Wondering if anyone can explain how a PRV (pressure reducing valve) works? I have a water pressure gauge connected to my hose bib right after the PRV. It measures 75psi. When I open a faucet inside my house, the pressure is dropping to 60psi. Is this normal, or not? Is the PRV supposed to maintain the 75psi when faucet is open? Thanks! Jen

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    – HoneyDo
    Commented Mar 10, 2020 at 1:04
  • Are you experiencing a problem with your home water pressure or are you just playing around with the water gauge?
    – JACK
    Commented Mar 10, 2020 at 1:39
  • 1
    Thanks again! Will try it take our tour
    – HoneyDo
    Commented Mar 10, 2020 at 17:04
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    – FreeMan
    Commented Aug 22, 2020 at 20:25

4 Answers 4


A PRV is a name for a regulator. If properly sized, the regulator will maintain a set pressure. My guess is yours is set to 75 psi and when you open the hose the flow is higher than the regulator can maintain.

There can be several reasons for the pressure drop. First if the prv or regulator is not sized large enough for the flow, try flowing just a small amount of water to see if it maintains the pressure.

The second common issue I see is debris collect prior to the prv and limit the flow. Rust, scale and other debris do plug the inlets up especially if there is a screen to protect the regulator.

There are other possibilities like the pressure is set to 60 and the diaphragm is damaged or has a slight leak so with a flow the pressure drops to the regulated pressure, once the flow is stopped your pressure raises to the supply pressure.

I usually try a flow test and even increasing the pressure to verify the regulator is functioning properly, then look for blockages prior to the regulator.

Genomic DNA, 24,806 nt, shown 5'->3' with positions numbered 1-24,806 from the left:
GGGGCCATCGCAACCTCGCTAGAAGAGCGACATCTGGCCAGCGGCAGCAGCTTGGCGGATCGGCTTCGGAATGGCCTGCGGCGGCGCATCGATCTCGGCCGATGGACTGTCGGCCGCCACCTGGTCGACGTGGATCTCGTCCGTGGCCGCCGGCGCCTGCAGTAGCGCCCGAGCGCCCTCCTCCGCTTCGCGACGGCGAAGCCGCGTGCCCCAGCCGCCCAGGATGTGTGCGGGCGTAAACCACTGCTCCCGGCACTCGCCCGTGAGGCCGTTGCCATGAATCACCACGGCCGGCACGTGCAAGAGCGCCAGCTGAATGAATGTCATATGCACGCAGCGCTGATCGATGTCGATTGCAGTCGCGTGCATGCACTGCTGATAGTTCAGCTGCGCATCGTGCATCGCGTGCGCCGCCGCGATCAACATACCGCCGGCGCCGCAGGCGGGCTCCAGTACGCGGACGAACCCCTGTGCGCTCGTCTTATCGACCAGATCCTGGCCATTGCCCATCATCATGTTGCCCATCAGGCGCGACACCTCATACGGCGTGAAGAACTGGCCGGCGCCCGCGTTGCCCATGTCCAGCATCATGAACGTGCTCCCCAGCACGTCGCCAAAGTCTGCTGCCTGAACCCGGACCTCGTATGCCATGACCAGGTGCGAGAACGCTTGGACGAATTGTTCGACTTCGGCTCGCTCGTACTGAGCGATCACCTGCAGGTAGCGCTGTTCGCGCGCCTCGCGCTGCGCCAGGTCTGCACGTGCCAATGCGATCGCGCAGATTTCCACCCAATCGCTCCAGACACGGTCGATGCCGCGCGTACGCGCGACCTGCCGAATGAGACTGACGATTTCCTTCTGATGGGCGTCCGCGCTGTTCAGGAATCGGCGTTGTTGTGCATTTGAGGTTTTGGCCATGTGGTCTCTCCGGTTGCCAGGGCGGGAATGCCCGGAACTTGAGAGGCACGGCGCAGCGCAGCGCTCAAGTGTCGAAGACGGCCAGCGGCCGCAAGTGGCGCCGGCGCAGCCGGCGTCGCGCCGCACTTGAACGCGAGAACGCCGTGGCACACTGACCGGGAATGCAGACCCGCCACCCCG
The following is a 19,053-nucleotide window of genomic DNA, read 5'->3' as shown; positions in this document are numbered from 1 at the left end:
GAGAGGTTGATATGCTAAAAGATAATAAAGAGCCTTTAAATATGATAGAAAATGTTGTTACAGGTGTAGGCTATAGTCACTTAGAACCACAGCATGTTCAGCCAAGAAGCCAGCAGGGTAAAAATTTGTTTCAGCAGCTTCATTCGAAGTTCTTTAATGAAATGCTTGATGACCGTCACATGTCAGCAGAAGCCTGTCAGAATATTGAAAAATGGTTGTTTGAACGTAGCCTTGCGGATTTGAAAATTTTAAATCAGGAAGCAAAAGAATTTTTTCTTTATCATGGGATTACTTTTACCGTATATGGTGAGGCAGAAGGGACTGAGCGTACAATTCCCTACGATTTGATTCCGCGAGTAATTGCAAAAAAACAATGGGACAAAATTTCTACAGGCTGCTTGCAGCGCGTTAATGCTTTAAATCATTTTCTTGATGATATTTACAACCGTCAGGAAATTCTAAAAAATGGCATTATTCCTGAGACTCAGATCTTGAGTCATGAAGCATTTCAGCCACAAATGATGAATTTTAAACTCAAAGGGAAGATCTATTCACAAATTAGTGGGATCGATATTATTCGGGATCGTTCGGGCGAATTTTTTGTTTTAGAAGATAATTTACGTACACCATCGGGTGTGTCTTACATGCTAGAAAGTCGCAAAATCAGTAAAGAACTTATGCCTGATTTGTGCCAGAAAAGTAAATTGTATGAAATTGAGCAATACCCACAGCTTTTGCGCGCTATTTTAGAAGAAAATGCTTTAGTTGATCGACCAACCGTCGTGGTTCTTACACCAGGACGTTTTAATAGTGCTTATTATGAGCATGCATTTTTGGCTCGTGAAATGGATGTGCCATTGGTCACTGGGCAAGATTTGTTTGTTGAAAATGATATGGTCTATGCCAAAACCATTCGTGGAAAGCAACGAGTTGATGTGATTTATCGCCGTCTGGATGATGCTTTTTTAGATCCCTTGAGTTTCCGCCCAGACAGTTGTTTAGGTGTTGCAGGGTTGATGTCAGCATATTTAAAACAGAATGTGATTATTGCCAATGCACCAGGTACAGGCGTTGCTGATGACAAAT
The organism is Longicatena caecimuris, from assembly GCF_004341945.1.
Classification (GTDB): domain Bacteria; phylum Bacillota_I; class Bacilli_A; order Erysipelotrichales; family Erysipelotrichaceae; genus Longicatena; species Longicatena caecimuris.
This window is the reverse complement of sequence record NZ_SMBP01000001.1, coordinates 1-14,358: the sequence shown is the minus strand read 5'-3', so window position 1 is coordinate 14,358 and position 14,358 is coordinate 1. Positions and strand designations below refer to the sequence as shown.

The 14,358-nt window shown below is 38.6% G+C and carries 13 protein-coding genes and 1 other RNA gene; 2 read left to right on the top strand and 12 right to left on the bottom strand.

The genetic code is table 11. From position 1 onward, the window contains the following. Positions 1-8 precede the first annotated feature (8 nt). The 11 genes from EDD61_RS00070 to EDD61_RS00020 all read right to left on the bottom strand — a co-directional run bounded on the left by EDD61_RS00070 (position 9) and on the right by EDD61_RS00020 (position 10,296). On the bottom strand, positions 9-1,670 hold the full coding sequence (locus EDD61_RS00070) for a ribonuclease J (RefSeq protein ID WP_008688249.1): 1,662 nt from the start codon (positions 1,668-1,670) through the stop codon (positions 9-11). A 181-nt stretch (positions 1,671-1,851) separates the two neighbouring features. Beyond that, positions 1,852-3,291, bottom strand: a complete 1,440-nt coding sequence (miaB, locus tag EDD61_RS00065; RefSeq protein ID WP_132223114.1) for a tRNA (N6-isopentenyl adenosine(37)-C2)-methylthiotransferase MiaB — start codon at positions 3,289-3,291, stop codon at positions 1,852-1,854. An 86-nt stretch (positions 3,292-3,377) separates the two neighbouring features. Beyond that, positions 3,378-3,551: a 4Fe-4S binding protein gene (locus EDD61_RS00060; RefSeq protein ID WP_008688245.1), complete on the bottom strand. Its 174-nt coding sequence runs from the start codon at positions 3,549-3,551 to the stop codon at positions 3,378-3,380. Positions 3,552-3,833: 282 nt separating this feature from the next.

The PRV won't always keep the pressure from dropping below the pressure it's set at - in this case 75 psi. Its primary purpose is to keep the pressure from going over the set limit in the event of pressure surges. It's a safety device.

The pressure coming into most homes (curb pressure) is usually anywhere from 120 PSI upward. Usually the closer you are to the water supplier the higher the pressure. This curb pressure is generally too high for most faucets and other domestic water controllers and if it isn't reduced can cause damage and leaks.
As more faucets are opened the pressure will drop since the water has more outlets to flow through. The PRV will compensate for the pressure drop to some degree by allowing more flow but there is almost always some drop in pressure for various reasons. Sometimes this can be partially corrected by replacing the PRV, resizing water supply lines, or simply cleaning out hard water deposits or debris.
However, it would be helpful to know the curb pressure in your situation. The PRV cannot provide more pressure than what is available.

  • If the PRV orifices are properly sized the water pressure will stay at the set point so I disagree and explained how undersized flow rating could cause the problem the op has.
    – Ed Beal
    Commented Aug 22, 2020 at 2:42